By using the emotions that come to the surface with a daily writing regimen, method writing will help your writing stay authentic, help you stretch your writer’s wings, and explore aspects of the craft that are way out of your comfort zone.

You’ve learned it from every writing teacher. You’ve read it in every writing book. You’ve seen it on every writing blog. Write. Every. Day.

There isn’t any other way to become a writer. The act of writing makes you a writer, and from writer it’s not so far to the Big A: Author!

But you have to write every day.

There’s only one problem: You have no idea what to write about. How can you possibly come up with 365 ideas every year?

Well for starters, I’m giving you one day off a week to recharge your creative batteries. You’re welcome.

A breakdown of your writing schedule

Let’s assume you’re writing a book, and it’s going to be 70,000 words long. Here’s the breakdown:

  • One writing-free day per week: 52 days.
  • Outlining your book so it will eventually write itself: 6 weeks, or 36 days.
  • Writing the book, with the goal of 1,000 words per day: 70 days.
  • Second draft (make sure you put the first draft away for a month before you start the second): 2,000 words per day: 35 days.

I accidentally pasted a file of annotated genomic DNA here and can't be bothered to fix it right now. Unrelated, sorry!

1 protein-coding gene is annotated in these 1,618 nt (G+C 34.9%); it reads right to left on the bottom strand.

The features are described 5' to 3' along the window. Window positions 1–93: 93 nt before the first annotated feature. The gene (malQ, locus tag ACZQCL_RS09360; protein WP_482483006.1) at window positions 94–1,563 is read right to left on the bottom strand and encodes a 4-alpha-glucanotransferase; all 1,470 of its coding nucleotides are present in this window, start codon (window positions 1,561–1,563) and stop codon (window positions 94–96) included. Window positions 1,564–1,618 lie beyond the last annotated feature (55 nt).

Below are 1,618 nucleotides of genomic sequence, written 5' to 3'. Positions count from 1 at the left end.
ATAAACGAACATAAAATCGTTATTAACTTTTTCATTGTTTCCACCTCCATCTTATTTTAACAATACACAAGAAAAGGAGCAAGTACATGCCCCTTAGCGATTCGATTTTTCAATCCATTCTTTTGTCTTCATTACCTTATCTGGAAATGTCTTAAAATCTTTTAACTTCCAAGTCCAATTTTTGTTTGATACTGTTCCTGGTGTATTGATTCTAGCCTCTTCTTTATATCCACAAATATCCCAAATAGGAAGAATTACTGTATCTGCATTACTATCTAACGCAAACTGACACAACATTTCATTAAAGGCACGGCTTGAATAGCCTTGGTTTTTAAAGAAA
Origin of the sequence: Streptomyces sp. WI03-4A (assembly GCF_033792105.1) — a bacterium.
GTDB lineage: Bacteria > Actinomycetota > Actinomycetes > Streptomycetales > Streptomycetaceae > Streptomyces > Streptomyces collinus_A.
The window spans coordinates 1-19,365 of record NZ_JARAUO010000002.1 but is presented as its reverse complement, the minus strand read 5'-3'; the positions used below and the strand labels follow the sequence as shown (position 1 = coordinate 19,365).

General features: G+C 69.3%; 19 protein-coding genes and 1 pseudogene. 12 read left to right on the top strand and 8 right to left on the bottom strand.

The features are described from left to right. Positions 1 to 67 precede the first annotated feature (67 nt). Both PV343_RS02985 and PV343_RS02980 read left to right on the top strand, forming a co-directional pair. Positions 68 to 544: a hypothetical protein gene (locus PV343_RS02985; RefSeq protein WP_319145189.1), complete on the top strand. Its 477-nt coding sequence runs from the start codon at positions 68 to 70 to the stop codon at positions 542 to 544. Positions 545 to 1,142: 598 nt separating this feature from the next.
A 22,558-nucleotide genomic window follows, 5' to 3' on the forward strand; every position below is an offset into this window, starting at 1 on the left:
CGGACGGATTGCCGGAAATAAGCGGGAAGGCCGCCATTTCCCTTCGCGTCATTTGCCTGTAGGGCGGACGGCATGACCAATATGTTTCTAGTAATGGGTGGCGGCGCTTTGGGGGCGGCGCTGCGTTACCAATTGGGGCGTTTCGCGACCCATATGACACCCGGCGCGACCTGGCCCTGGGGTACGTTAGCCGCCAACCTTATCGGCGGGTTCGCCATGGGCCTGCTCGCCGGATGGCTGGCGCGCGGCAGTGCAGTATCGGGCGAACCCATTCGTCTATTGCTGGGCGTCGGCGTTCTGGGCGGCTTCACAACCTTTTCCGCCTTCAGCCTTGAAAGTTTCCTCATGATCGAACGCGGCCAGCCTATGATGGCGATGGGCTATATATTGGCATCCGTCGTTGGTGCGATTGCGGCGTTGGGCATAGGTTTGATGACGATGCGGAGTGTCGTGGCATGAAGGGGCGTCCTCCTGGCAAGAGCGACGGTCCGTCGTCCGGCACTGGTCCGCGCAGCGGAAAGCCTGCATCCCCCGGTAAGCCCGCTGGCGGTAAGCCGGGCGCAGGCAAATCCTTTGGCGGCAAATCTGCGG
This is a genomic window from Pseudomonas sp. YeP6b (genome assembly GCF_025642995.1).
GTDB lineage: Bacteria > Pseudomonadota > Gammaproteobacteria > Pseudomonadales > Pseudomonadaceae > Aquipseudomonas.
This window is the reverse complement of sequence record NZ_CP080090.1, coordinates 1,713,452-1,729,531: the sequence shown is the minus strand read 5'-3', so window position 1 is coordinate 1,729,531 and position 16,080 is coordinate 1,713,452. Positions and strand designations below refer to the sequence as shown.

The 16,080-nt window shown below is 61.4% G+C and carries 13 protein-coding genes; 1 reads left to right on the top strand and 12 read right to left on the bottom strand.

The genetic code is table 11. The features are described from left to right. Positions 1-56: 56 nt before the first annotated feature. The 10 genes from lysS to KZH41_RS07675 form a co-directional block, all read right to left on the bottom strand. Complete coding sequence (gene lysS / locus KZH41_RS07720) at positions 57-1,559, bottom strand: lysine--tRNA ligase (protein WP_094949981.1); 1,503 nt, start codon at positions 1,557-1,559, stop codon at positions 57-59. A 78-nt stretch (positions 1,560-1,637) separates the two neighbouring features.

• Third draft: 2,500 words per day: 28 days.

Grand total: 221 days, which leaves you with 144 days a year that you need to come up with something to write about. (There’s no time off for dealing with designers, editors, and publishers.)

An inch a day

My favorite way of encouraging writers to write every day is based on Anne Lamott’s “one-inch frame” method, which she discusses in her classic book on writing, Bird by Bird. This means breaking down your subject matter into its smallest component. Here’s how.

Imagine you are looking at the great canvas of your life. Then imagine taking a one-inch picture frame and placing it down on any part of the canvas you choose. That’s all you’re responsible for today; just that one-inch piece. Write about it for 15 minutes. Writing by hand will make the experience even more powerful.

Tomorrow, choose another one-inch piece, and do the same thing. Make your frames as specific and singular as you possibly can. The great things about this method of writing are:

  • It’s stress free. You have to come up with only a small piece of your canvas for each session.
  • It’s quick. I’m only asking for 15 minutes a day minimum. (Still sound like too much? Read this for inspiration.)
  • It’s private. No one will see what you write but you.
  • It’s limited. If you’re writing about a painful event, you can tuck it back inside your consciousness in a quarter of an hour. The steam escapes the pressure cooker in increments.

How your memories can help you become a Dominican monk

As memories begin to fill up the pages, so will the gamut of emotions: anger, fear, sadness, happiness, giddiness, surprise, horror, love, hate, regret. This is the secret of writing what you know while at the same time being broad, original, and creative. Let me explain.

I’m sure you’ve heard the famous adage, “Write what you know.” This helps your writing sound and feel more authentic. After all, how authentic can you possibly sound if you‘re writing about a Dominican monk living in the sixteenth century?

On the other hand, writing what you know carries the danger of your prose being boring, narrow, and repetitive.